Weir just missed his own course record of 47:18, set here in 2022, as he beat Danny Sidbury in a sprint for the line.
Weir said: “I knew it would be a tough race with Danny. I’ve been training in Switzerland with Marcel [Hug], which has put a spark back in me, but I got back yesterday so I’ve been home for less than 24 hours and I felt it a bit this morning, but the result shows my fitness is there.
“It’s always good to race The Big Half and on the streets of London, and the weather was great today.”
Women’s wheelchair winner Samantha Kinghorn said: “I was thrilled with a debut win. The crowds around the course were amazing. It was a good course, an enjoyable course, not too hilly, not too twisty, it was quite nice. The cobbles were a bit challenging at a few points, so you get rattled about a bit. Me and Eden [Rainbow-Cooper] did it together, so it was nice.
“Going over Tower Bridge was my most enjoyable part. It was an iconic part – that was pretty special. It has been a great atmosphere – there were loads of people out with their kids because the sun was out, cheering. It’s great to show up for a sport and show how cool our sport is.”
The Big Half 2023 was the official British Athletics trial race for the World Athletics Road Running Half Marathon Championships, which take place in Riga, Latvia, on Sunday 1 October.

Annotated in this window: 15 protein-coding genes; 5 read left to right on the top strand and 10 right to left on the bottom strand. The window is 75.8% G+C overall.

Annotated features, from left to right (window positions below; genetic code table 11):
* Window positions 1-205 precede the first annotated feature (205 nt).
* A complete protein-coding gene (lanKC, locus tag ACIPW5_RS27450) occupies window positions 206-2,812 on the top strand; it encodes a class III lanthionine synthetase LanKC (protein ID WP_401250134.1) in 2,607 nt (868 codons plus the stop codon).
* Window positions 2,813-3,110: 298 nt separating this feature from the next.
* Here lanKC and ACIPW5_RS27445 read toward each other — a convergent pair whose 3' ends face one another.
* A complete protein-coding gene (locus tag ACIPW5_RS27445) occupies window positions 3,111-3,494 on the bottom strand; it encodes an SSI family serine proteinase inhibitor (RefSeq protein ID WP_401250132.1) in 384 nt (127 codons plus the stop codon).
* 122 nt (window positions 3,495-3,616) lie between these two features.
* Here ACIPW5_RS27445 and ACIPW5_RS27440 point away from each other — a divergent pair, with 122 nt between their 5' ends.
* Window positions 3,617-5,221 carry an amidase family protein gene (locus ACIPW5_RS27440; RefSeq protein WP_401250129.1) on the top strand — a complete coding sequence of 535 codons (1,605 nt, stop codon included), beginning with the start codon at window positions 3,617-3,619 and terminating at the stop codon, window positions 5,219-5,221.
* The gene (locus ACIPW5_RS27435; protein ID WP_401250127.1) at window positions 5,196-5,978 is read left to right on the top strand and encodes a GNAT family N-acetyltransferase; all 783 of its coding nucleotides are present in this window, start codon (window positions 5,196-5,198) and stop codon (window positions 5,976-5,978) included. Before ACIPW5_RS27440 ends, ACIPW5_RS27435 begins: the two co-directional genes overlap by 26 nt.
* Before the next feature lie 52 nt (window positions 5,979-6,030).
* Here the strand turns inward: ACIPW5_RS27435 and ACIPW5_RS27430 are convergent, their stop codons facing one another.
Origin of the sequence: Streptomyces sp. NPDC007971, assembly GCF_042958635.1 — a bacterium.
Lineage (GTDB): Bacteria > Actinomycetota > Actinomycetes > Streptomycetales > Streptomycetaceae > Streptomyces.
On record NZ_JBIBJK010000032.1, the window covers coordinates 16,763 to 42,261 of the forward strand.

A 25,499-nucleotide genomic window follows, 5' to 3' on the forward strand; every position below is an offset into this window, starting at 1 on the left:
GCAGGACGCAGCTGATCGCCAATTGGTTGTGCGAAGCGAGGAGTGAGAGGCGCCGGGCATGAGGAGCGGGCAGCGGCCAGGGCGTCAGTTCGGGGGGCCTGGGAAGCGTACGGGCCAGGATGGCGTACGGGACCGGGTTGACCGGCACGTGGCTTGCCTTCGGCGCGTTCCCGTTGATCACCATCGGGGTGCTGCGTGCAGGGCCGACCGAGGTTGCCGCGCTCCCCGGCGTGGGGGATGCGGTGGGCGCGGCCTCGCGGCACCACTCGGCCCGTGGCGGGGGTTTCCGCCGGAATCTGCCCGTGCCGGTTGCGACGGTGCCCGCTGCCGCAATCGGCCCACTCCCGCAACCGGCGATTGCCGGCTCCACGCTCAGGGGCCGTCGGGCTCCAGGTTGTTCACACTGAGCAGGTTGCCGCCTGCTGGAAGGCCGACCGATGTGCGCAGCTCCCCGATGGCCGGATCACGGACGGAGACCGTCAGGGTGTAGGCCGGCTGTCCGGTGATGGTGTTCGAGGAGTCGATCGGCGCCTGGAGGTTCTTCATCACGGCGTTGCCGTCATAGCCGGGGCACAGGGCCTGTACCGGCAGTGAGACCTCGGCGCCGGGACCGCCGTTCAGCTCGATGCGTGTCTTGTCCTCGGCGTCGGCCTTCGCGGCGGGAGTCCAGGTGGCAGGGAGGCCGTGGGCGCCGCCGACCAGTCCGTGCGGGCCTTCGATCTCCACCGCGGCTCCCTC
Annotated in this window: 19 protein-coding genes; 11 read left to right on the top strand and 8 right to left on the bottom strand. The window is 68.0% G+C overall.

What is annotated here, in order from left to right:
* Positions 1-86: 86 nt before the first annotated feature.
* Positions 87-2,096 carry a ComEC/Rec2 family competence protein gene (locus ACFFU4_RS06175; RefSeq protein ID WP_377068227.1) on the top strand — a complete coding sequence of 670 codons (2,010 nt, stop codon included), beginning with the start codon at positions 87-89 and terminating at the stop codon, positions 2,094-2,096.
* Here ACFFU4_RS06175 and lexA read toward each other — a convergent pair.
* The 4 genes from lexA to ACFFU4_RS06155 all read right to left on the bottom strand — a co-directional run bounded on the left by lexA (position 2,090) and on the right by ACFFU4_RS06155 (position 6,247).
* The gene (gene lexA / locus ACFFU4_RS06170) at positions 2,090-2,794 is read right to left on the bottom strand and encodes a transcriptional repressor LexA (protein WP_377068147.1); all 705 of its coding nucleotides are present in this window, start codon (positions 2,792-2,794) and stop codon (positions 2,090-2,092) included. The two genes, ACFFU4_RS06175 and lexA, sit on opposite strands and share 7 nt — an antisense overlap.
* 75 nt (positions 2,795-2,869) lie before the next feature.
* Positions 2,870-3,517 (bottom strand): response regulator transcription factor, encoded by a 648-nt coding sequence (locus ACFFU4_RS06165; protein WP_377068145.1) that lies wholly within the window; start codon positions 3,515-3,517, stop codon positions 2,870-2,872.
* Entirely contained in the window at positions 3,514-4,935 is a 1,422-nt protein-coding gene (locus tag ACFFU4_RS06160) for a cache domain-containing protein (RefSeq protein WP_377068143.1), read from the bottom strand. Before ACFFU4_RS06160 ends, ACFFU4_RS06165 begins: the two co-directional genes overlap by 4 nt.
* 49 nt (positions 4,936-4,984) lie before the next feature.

In both the elite men’s and women’s races, all three podium finishers earned the right to race at the upcoming event – Rowe, Mahamed and Butchart in the men’s race and Thackery, Harvey and Donnelly in the women’s race.
To be eligible to compete at the World Athletics Road Running Half Marathon Championships, athletes had to finish in the top three of The Big Half and have achieved the qualifying time of 62:30 for men and 71:30 for women.
Mahamed Mahamed, runner-up in the elite men’s race at The Big Half, said: “It was a good race, to finish second and with a qualifying time, I’m happy with that. I’ve achieved a massive personal best. It was a good day today.
“I was so proud to race with Mo. He’s my role model and competing with him is one of the best achievements I’ve ever had.”
Andy Butchart, third-placed finisher in the elite men’s race at The Big Half, said: “My legs weren’t there today, but I’m in the middle of a big marathon training block, which is going well. Whenever Mo is around there’s a great atmosphere, so he’s going to be missed in the sport. Shame not to get the win but today was good.”